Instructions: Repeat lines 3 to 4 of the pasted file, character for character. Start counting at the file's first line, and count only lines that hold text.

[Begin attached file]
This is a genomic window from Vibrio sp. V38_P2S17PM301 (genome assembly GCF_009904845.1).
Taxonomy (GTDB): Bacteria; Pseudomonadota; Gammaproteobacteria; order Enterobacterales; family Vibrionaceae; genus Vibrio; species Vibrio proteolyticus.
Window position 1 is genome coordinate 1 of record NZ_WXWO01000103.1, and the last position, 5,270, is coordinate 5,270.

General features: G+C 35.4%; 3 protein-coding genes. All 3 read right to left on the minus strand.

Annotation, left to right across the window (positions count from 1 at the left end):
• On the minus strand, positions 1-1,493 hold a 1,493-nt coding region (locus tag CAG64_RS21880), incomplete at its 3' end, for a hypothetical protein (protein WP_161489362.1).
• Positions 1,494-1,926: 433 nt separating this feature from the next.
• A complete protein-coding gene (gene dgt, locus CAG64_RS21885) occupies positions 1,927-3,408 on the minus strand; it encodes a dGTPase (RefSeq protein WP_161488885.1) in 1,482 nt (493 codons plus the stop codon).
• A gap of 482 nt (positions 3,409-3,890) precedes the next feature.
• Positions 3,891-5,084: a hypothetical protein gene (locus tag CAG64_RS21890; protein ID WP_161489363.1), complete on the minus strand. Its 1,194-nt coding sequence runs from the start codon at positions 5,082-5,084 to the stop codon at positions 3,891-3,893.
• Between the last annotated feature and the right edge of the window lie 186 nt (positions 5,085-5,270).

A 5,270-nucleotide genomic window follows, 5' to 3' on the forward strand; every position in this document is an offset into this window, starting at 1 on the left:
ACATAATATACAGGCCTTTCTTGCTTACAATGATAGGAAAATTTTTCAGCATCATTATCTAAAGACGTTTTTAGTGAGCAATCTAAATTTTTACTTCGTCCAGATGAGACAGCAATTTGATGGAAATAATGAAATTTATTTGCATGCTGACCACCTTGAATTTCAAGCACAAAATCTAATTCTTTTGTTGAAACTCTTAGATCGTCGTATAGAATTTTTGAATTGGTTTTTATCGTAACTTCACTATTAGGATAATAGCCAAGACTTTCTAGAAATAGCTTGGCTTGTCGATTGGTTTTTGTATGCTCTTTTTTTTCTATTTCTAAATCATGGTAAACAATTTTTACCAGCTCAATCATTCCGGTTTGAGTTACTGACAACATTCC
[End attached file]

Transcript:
Window position 1 is genome coordinate 1 of record NZ_WXWO01000103.1, and the last position, 5,270, is coordinate 5,270.

General features: G+C 35.4%; 3 protein-coding genes. All 3 read right to left on the minus strand.